28 February 2024

Google’s Virtual Universe

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Just before Google Inc went public 10 years ago, co-founder Larry Page said he wanted to get the search engine's users out of Google and to the right place as fast as possible. Today, Mr. Page's Google often is doing the opposite: Providing as much information as possible to keep users in Google's virtual universe.

Results highlight how the world's largest search engine is transforming its core business, and the basic notion of search. Its transition promises to be a tricky one for its own business and for millions of others dependent on its search results to survive.

Advertisers will pay more than $50 billion to the search giant this year for clicks that deliver potential customers to their Web pages. By offering its own hotel listings, for example, Google may alienate advertisers such as online-travel agencies that alone pay it billions a year.

The shift has spawned antitrust investigations world-wide as some online publishers complain Google wields its extensive influence over what Internet users see to promote its own content and services, in the process helping some businesses while hurting others.

The changes risk Google's standing as a neutral arbiter of Internet content and the most widely used search engine. Today, those attributes have helped make it the third most valuable company in the U.S. behind Apple Inc. and Exxon Mobil Corp.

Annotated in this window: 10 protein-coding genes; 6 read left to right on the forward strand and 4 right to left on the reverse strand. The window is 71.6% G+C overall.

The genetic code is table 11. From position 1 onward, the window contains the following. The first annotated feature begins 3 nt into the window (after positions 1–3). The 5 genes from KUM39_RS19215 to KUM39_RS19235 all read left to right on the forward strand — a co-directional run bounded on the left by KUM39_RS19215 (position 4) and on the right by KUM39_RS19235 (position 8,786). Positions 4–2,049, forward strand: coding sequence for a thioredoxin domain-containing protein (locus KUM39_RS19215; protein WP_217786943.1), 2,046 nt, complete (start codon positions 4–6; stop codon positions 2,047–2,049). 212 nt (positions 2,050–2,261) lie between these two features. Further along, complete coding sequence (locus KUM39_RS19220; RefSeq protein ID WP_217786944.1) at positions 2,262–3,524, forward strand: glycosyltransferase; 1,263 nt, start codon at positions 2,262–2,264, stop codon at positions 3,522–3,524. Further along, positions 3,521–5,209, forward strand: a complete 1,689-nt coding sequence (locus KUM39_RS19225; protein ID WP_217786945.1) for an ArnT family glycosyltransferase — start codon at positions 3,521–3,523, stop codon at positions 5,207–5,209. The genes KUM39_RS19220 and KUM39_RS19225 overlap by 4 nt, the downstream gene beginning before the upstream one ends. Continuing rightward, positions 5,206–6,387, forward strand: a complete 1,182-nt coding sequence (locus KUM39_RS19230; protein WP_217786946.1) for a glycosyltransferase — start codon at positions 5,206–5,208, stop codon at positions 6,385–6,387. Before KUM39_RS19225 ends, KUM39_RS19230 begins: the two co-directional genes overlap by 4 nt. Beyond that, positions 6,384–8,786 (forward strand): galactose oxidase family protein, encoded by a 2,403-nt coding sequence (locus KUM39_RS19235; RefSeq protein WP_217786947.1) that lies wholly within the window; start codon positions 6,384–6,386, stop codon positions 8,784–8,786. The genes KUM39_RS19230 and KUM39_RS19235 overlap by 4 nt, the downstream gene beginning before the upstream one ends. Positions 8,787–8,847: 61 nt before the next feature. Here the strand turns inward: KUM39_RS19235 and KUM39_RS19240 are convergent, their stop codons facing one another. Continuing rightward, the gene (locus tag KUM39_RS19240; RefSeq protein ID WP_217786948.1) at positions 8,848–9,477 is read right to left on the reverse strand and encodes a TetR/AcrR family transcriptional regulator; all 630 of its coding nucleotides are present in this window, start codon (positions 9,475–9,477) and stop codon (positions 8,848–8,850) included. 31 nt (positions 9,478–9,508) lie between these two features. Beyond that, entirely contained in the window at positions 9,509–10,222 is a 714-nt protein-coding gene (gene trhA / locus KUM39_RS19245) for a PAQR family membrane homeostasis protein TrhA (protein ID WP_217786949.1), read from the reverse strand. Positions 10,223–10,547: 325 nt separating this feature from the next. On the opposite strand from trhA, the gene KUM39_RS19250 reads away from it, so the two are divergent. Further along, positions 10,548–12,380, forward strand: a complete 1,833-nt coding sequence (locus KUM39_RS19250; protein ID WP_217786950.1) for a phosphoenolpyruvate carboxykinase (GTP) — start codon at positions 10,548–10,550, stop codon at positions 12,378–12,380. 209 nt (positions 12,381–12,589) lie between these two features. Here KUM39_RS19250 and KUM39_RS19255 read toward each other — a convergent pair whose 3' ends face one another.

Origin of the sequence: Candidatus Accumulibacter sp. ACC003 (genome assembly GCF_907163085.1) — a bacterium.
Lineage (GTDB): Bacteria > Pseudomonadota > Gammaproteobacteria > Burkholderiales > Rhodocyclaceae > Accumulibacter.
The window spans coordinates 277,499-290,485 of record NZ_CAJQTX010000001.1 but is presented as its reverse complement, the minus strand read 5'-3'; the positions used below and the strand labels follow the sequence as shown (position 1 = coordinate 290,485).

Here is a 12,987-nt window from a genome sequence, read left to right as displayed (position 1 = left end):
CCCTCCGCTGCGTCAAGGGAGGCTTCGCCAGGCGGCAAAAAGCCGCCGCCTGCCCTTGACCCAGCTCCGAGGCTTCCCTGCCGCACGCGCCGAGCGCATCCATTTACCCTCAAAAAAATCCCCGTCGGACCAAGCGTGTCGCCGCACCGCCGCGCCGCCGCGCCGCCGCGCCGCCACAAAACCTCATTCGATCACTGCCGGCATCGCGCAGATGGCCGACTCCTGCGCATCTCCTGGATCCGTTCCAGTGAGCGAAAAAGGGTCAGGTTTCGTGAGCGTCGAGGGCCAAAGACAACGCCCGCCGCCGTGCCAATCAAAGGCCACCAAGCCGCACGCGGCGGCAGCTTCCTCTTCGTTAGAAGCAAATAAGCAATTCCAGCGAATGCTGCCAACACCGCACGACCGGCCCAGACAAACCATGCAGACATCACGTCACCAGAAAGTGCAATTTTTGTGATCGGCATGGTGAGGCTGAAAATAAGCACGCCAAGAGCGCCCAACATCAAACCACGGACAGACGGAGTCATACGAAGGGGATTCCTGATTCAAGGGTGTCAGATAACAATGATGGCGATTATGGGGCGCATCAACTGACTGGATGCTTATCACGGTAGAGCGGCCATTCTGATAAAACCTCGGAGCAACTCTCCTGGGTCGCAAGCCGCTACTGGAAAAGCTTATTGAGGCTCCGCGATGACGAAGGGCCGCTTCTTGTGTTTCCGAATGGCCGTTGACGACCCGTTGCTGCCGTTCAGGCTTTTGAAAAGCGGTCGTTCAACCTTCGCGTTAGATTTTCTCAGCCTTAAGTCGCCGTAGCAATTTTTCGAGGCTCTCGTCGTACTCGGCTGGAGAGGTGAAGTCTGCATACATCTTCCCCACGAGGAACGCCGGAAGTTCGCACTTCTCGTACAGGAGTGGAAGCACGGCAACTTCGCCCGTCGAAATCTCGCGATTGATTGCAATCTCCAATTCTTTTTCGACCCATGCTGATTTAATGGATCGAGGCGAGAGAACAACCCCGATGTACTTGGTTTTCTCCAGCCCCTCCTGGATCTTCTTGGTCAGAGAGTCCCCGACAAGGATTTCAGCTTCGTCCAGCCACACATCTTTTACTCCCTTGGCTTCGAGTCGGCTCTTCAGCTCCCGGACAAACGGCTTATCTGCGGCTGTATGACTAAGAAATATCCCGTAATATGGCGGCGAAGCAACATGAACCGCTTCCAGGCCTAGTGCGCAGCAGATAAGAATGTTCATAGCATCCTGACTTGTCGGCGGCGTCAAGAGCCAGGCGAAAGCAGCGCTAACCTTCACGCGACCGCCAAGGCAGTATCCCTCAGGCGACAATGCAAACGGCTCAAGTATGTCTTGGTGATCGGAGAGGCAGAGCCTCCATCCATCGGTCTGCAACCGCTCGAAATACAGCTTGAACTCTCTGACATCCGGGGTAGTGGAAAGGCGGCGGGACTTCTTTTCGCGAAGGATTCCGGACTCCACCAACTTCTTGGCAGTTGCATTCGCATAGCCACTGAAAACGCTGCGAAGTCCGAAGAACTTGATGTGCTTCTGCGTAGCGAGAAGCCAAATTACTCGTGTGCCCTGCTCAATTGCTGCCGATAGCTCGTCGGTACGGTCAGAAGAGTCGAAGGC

If Google is perceived as favoring its own content over impartial search results, it would risk losing users over time. But if users find the results more helpful, they'll keep coming to Google, forcing advertisers to stay there.

So far, the shift hasn't hurt Google's financial results. Advertising revenue rose 18% in the first six months of this year compared with a year earlier, and while the stock is up about 4% in the same period, it is up 38% over the past 12 months.

On the smaller screen of a smartphone, users spend more time in apps and less time browsing the Web that Google has organized and monetized via search-related advertising.

As smartphones proliferate, clicks on Google ads are rising. But ad prices are falling, down nearly 20% since the start of 2012 in part because clicks from a phone aren't as valuable. Buyers searching for products on a phone complete purchases roughly one-third as often as those on PCs.

Google says that when it promotes its own content, it is benefiting users. They could switch to Bing or another search engine if they don't like its results, a spokesman said. Its share of the U.S. search market has been holding steady at around 67% for the past four years.

As Google seeks to collect and display more information, it sometimes leans on other Web publishers to share content or lose prominence in its listings. Last month, Google told retail advertisers they must supply product reviews from their own sites to Google, or their ads won't include star ratings that encourage clicks.

Some of these practices have prompted complaints to antitrust regulators in the U.S. and Europe, which so far have led to few changes in Google's practices. The U.S. Federal Trade Commission closed an investigation into Google's search practices in January 2013, saying the changes it reviewed may have benefited users.

In a proposed settlement with European regulators in February, Google agreed to dedicate space for competitors atop its search results. Under pressure from Google rivals, some European commissioners want to reopen the deal and push for harsher sanctions. So far, Google's moves still require users to go elsewhere to complete a hotel rental or other transactions. But some fear that may be changing.

Click here to access the full article on The Wall Street Journal.

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